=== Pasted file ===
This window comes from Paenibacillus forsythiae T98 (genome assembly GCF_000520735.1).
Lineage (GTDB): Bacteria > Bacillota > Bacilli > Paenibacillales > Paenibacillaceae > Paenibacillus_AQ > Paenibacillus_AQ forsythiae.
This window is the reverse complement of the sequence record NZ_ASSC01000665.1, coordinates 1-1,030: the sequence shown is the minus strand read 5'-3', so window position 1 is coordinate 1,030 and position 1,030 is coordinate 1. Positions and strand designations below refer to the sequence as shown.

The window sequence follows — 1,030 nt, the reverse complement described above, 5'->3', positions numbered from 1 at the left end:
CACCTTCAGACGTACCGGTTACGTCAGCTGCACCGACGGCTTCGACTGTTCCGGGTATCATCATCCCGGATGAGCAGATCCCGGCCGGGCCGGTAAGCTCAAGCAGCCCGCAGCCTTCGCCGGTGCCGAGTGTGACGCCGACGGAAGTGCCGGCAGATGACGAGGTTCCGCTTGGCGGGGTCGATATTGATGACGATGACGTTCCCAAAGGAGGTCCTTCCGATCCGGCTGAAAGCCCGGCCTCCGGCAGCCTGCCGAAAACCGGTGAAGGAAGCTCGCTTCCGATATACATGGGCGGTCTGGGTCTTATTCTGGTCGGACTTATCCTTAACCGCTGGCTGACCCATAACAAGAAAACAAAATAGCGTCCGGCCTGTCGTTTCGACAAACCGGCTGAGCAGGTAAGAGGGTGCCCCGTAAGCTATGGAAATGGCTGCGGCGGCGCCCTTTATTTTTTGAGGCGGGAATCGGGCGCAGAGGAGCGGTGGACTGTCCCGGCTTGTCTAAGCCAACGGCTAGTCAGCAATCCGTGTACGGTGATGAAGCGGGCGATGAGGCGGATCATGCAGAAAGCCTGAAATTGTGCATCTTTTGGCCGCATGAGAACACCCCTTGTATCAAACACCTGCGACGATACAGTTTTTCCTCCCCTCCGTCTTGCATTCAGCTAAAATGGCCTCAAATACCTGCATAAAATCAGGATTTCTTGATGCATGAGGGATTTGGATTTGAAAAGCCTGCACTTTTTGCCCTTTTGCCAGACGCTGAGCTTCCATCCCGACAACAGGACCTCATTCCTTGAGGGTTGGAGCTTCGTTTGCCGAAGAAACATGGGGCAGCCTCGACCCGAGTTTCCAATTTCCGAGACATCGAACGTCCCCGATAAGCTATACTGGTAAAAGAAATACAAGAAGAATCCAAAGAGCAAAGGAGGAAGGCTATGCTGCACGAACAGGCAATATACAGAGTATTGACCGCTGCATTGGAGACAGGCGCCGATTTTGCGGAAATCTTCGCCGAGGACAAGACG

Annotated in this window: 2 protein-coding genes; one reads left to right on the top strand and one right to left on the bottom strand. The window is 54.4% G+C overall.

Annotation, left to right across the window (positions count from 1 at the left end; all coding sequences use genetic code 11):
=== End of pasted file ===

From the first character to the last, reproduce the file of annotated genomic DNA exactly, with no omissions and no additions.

This window comes from Paenibacillus forsythiae T98 (genome assembly GCF_000520735.1).
Lineage (GTDB): Bacteria > Bacillota > Bacilli > Paenibacillales > Paenibacillaceae > Paenibacillus_AQ > Paenibacillus_AQ forsythiae.
This window is the reverse complement of the sequence record NZ_ASSC01000665.1, coordinates 1-1,030: the sequence shown is the minus strand read 5'-3', so window position 1 is coordinate 1,030 and position 1,030 is coordinate 1. Positions and strand designations below refer to the sequence as shown.

The window sequence follows — 1,030 nt, the reverse complement described above, 5'->3', positions numbered from 1 at the left end:
CACCTTCAGACGTACCGGTTACGTCAGCTGCACCGACGGCTTCGACTGTTCCGGGTATCATCATCCCGGATGAGCAGATCCCGGCCGGGCCGGTAAGCTCAAGCAGCCCGCAGCCTTCGCCGGTGCCGAGTGTGACGCCGACGGAAGTGCCGGCAGATGACGAGGTTCCGCTTGGCGGGGTCGATATTGATGACGATGACGTTCCCAAAGGAGGTCCTTCCGATCCGGCTGAAAGCCCGGCCTCCGGCAGCCTGCCGAAAACCGGTGAAGGAAGCTCGCTTCCGATATACATGGGCGGTCTGGGTCTTATTCTGGTCGGACTTATCCTTAACCGCTGGCTGACCCATAACAAGAAAACAAAATAGCGTCCGGCCTGTCGTTTCGACAAACCGGCTGAGCAGGTAAGAGGGTGCCCCGTAAGCTATGGAAATGGCTGCGGCGGCGCCCTTTATTTTTTGAGGCGGGAATCGGGCGCAGAGGAGCGGTGGACTGTCCCGGCTTGTCTAAGCCAACGGCTAGTCAGCAATCCGTGTACGGTGATGAAGCGGGCGATGAGGCGGATCATGCAGAAAGCCTGAAATTGTGCATCTTTTGGCCGCATGAGAACACCCCTTGTATCAAACACCTGCGACGATACAGTTTTTCCTCCCCTCCGTCTTGCATTCAGCTAAAATGGCCTCAAATACCTGCATAAAATCAGGATTTCTTGATGCATGAGGGATTTGGATTTGAAAAGCCTGCACTTTTTGCCCTTTTGCCAGACGCTGAGCTTCCATCCCGACAACAGGACCTCATTCCTTGAGGGTTGGAGCTTCGTTTGCCGAAGAAACATGGGGCAGCCTCGACCCGAGTTTCCAATTTCCGAGACATCGAACGTCCCCGATAAGCTATACTGGTAAAAGAAATACAAGAAGAATCCAAAGAGCAAAGGAGGAAGGCTATGCTGCACGAACAGGCAATATACAGAGTATTGACCGCTGCATTGGAGACAGGCGCCGATTTTGCGGAAATCTTCGCCGAGGACAAGACG

Annotated in this window: 2 protein-coding genes; one reads left to right on the top strand and one right to left on the bottom strand. The window is 54.4% G+C overall.

Annotation, left to right across the window (positions count from 1 at the left end; all coding sequences use genetic code 11):